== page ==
New Delhi: The Delhi high court on Monday asked the Competition Commission of India (CCI) to consider a plea by search engine giant Google Inc. to recall an order passed by the antitrust regulator to investigate it for alleged abuse of dominant position.

A bench of chief justice G. Rohini and justice Rajiv Sahai Endlaw asked the CCI to consider Google’s plea to remove the preliminary finding of abuse of dominant position while ordering the probe.

“It is now for the CCI to consider whether the application of the appellants discloses any grounds to, without requiring any investigation, dislodge the prima facie opinion earlier formed by the CCI, while ordering investigation," the order said.

The CCI ordered a probe of Google on 15 April last year for alleged unfair trade practices. Google approached the court seeking to restrain CCI from proceeding with the probe.

The antitrust regulator acted on a complaint by Vishal Gupta, owner of Delaware-based Audney Inc., who alleged that Google’s AdWords programme contravened fair trade practices. Google had suspended Gupta’s AdWords account.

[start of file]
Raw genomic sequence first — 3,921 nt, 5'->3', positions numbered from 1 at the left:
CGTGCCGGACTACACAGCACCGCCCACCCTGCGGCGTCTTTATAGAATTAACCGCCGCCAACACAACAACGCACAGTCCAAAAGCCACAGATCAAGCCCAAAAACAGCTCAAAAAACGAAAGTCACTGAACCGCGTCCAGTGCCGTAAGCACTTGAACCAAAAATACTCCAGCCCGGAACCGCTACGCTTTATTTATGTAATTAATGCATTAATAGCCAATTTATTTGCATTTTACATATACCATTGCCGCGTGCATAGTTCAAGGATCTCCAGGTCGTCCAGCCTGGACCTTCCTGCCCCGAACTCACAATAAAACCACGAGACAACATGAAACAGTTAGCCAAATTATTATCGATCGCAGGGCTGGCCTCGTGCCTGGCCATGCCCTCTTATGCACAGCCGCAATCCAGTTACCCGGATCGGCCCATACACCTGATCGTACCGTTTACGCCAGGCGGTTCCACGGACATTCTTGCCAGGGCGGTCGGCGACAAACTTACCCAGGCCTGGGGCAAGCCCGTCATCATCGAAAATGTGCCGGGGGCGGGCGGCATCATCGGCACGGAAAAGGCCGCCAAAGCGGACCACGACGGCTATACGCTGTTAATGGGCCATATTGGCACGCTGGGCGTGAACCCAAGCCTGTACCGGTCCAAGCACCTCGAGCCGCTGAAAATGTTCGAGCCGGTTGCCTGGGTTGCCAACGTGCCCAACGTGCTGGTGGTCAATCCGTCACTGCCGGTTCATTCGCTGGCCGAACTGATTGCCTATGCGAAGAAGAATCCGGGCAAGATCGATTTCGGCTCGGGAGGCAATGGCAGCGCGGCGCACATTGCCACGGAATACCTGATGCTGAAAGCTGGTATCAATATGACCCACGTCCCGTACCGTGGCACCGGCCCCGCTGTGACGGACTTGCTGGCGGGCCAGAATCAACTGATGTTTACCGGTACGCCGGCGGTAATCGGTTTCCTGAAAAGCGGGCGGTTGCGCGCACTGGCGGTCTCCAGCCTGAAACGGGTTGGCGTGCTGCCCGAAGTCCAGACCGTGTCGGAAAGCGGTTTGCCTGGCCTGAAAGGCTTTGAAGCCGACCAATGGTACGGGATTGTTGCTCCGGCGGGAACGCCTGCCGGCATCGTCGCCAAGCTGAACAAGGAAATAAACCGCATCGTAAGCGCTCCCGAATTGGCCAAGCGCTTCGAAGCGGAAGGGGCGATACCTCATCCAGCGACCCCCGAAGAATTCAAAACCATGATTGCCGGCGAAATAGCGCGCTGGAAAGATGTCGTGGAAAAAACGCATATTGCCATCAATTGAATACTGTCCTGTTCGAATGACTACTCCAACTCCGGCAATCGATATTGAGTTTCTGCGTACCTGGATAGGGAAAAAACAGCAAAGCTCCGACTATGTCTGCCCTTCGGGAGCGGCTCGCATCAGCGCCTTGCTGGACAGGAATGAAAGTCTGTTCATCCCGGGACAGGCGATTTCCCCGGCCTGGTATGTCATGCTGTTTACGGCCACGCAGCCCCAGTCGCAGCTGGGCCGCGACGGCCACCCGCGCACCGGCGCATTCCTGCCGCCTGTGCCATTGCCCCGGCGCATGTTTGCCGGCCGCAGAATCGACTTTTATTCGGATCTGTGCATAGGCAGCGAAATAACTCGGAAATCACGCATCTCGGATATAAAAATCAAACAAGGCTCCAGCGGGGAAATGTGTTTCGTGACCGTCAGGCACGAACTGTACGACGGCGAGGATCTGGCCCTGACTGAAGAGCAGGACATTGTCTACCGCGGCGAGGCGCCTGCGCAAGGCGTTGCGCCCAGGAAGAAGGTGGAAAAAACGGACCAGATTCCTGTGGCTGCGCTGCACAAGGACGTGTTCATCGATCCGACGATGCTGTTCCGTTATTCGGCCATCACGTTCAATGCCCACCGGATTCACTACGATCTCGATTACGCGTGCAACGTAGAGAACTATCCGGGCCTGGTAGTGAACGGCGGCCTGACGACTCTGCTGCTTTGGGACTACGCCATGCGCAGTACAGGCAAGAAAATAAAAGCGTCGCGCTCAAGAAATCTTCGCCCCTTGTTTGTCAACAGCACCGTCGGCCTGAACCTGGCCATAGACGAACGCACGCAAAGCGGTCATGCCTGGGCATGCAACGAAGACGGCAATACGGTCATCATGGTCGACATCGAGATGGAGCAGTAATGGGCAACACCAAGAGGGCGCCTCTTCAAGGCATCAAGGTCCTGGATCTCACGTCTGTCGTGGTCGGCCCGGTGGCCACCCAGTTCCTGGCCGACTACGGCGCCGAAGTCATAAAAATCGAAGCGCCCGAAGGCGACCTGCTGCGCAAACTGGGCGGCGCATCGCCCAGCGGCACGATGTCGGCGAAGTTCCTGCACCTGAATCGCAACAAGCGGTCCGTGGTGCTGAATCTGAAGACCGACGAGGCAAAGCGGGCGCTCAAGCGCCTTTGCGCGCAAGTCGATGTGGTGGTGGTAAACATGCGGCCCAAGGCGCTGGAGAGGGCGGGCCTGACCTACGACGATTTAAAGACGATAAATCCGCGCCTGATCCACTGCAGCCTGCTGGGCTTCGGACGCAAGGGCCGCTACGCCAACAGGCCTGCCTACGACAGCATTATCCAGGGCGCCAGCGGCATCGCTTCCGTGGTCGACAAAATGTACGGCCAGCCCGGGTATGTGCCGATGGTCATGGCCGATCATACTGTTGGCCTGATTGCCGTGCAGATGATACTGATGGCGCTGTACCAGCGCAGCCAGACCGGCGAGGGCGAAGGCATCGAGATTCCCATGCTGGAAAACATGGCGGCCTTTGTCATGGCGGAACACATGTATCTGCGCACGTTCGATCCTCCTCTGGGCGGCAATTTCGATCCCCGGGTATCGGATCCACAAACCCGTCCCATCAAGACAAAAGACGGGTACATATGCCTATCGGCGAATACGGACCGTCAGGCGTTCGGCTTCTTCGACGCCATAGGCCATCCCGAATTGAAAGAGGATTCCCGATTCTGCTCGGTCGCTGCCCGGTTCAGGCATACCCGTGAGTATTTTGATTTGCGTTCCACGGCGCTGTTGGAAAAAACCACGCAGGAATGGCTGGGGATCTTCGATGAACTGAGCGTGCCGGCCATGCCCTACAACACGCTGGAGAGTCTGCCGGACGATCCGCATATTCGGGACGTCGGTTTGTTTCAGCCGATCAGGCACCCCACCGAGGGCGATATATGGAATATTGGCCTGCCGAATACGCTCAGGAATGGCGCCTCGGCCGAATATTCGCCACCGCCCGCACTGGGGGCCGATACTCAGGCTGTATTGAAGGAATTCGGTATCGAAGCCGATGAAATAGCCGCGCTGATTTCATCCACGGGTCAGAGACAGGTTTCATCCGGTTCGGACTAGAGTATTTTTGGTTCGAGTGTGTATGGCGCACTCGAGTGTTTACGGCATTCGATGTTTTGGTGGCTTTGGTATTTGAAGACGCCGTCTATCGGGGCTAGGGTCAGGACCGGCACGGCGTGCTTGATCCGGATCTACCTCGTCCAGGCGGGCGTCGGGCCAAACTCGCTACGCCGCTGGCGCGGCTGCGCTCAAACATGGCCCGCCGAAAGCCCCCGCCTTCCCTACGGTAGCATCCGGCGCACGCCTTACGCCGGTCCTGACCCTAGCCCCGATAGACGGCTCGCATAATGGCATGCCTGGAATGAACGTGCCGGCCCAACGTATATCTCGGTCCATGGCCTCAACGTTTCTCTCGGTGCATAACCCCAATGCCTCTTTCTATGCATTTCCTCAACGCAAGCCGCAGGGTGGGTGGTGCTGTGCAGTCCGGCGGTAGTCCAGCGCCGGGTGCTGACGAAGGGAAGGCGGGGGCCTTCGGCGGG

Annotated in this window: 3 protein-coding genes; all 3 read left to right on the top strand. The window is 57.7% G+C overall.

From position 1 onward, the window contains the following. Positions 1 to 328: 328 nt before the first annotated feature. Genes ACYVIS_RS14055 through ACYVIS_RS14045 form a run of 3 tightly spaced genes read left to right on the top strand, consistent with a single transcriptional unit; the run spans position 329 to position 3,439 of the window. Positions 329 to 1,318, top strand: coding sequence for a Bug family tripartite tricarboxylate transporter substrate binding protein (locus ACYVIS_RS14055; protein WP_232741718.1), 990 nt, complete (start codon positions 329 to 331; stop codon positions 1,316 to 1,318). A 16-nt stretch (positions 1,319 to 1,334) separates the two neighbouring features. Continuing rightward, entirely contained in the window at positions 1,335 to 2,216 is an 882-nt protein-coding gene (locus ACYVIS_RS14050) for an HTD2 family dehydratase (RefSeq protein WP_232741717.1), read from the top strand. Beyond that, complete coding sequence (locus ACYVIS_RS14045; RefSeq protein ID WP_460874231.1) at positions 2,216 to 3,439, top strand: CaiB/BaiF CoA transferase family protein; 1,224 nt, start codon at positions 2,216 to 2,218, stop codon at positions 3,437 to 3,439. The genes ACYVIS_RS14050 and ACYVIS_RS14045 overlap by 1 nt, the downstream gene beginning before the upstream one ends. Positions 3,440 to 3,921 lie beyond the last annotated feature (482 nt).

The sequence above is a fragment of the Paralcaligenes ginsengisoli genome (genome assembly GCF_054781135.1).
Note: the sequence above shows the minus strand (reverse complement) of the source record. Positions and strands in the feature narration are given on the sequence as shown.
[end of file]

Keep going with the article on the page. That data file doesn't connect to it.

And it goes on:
A Google spokesperson said the company welcomed the high court’s order, adding: “We will continue to assist CCI in its investigation."

Google had earlier asked the CCI to recall its 15 April 2014 order as it had been passed without Google’s case being heard. The CCI dismissed this plea. The high court, too, found that the CCI could take a preliminary view on a complaint and order a probe without hearing the party against whom the complaint has been filed.

On Monday, the court held that the CCI’s decision to order an investigation, although administrative, could still be recalled and reviewed by it even when the power was not specifically granted.

The court also directed that an arrangement to not take any precipitative step or conclude the investigation against Google would remain in place till such time the CCI considers the issue again.

“The judgment has effectively provided Google the opportunity of placing their arguments before the Commission as to why the Commission shouldn’t even prima facie (on the face of it) exercise jurisdiction in the complaint. It has, therefore, brought the parties back to square one," said Vaibhav Gaggar, managing partner at law firm Gaggar and Associates.

Vidhi Choudhary contributed to this report.

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